Further to ongoing scaremongering in Catholic schools in north Dublin.
Emer O’Toole, in The Guardian, writes:
Incomprehensibly, the state all but handed over administration of the divestment process to the church.
The result? Catholic schools denied parents any objective information on alternative patrons, then warned them that if they voted for divestment there would be no opportunity to reconsider once they learned details of the proposed replacement.
Who in their right mind would vote for change under those circumstances?
Not only would divestment protect the rights of Ireland’s non-Catholic children, who are currently excluded during religious instruction, and of non-Catholic teachers, who can be discriminated against in the hiring process,
it would also help to complete the separation of church and state. While over 90% of children undergo near mandatory Catholic faith formation in state schools, the church simply has too much power in the Irish Republic.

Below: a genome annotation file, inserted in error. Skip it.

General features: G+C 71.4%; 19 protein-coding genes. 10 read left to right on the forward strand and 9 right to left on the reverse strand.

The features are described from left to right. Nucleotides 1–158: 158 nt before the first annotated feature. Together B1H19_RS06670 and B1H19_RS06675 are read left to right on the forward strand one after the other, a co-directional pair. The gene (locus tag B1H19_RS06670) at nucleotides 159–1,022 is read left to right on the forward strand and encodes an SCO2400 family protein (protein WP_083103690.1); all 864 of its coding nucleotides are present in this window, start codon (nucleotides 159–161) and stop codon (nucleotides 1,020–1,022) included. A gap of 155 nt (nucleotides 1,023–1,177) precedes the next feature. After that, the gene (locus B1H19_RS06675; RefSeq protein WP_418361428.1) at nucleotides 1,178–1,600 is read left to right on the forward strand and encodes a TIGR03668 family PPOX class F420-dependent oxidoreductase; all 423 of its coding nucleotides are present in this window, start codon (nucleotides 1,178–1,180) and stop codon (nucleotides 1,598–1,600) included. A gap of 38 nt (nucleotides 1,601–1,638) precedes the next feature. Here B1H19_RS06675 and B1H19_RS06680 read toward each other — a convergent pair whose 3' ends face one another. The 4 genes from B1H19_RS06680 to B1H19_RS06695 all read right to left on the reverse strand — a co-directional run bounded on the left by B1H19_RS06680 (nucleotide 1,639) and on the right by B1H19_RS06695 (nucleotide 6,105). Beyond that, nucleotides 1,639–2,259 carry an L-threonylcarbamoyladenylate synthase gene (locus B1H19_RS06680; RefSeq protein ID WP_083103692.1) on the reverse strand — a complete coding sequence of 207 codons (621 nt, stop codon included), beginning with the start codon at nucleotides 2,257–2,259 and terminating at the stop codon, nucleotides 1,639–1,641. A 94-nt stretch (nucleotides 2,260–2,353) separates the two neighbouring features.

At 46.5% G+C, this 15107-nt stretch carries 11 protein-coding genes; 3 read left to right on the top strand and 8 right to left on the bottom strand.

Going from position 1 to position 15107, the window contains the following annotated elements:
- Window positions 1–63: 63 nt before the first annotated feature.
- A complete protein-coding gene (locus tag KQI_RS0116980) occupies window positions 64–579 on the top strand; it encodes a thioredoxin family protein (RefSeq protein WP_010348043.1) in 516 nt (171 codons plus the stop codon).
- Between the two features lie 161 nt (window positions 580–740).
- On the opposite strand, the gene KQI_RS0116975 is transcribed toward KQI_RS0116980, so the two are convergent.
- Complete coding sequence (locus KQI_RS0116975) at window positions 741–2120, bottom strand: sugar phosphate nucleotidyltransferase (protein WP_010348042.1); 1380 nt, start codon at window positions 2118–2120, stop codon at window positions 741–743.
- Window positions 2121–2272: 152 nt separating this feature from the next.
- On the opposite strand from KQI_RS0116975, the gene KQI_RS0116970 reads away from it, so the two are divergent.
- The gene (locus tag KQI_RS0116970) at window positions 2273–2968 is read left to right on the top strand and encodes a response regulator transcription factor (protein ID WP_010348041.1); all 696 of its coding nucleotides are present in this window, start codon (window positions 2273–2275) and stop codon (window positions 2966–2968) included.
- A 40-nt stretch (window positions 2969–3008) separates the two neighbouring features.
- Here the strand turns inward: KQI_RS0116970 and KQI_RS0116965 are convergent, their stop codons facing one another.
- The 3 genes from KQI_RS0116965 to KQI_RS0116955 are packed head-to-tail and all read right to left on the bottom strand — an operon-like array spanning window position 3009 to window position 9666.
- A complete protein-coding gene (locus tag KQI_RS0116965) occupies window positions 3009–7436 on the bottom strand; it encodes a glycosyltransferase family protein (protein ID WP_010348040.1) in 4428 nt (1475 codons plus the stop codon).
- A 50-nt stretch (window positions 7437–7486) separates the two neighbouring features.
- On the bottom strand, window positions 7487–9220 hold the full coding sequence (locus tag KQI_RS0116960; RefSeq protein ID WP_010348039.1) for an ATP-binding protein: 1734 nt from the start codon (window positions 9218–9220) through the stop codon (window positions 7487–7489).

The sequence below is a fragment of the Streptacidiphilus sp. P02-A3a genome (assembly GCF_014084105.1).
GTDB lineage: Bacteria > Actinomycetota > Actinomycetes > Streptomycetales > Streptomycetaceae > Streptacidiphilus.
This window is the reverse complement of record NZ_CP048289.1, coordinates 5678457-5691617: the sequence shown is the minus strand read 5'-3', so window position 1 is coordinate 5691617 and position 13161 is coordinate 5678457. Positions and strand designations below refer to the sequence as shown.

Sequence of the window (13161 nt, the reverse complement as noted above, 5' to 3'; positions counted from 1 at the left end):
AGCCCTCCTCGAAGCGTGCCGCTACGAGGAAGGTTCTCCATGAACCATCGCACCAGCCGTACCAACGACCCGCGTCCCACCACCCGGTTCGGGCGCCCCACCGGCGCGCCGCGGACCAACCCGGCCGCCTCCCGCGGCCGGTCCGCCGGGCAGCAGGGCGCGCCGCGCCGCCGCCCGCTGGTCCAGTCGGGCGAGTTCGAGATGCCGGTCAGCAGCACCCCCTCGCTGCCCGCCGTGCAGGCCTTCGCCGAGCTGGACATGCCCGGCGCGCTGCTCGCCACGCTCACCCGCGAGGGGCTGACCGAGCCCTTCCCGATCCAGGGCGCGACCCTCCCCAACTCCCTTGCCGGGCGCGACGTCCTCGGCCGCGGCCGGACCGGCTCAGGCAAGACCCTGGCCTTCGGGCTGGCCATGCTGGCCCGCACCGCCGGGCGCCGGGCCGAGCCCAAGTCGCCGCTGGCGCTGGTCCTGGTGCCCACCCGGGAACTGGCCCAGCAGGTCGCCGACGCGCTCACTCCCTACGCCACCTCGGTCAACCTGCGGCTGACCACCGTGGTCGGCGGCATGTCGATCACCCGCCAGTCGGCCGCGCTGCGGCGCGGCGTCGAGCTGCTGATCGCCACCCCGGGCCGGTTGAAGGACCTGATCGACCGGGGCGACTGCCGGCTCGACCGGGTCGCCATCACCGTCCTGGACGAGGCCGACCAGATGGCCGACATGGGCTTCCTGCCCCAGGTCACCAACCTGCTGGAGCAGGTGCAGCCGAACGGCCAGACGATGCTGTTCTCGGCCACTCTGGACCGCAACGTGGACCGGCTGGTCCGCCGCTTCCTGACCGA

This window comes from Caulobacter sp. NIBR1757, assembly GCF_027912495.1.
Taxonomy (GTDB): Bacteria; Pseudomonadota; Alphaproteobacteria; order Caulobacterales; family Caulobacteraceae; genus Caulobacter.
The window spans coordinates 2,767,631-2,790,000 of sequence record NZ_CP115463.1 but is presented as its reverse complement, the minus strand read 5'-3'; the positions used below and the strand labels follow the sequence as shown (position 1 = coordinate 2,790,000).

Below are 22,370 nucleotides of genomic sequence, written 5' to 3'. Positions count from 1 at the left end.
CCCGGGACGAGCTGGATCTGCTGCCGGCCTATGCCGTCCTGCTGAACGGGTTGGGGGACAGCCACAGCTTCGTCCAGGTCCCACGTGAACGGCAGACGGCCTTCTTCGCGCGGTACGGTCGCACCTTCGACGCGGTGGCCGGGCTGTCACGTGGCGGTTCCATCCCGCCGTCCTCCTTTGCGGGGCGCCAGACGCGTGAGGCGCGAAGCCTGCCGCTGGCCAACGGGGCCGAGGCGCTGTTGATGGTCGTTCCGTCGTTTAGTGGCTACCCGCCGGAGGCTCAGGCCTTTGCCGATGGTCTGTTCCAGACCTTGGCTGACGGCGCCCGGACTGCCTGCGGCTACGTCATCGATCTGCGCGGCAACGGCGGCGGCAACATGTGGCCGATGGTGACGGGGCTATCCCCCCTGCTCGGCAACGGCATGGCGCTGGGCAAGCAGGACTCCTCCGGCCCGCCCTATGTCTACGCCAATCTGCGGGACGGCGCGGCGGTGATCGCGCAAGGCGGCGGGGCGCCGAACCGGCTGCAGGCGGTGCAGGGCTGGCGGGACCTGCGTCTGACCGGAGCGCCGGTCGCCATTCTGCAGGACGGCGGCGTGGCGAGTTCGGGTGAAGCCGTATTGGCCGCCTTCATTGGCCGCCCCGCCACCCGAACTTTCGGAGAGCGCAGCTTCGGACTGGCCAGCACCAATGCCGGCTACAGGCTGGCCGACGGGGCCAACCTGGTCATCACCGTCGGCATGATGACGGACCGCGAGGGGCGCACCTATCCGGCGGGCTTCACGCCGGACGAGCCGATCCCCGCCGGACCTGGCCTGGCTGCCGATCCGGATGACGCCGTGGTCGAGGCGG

Why do state schools continue to teach Irish children to respect the moral authority of the Catholic church, when most Irish adults, aware of the lessons of the Ryan report, the Ferns report, the Cloyne report and too many others, know that such respect is dangerous and misplaced?
Why do we continue to show children that it is normal for the church to play a privileged part in public life, when generations have lived the tragic effects of such indoctrination?
If we continue to keep children ignorant of any religious belief but Catholicism, and teach them that children of other faiths are deviations from the norm, will we act surprised when these seeds grow into intolerance and division in our newly diverse Ireland?
And will we continue to ignore the misogyny and homophobia of the Catholic church, and to pretend that this has no effect on the children in its schools?
Previously: Hello Diversity, Goodbye Grandparents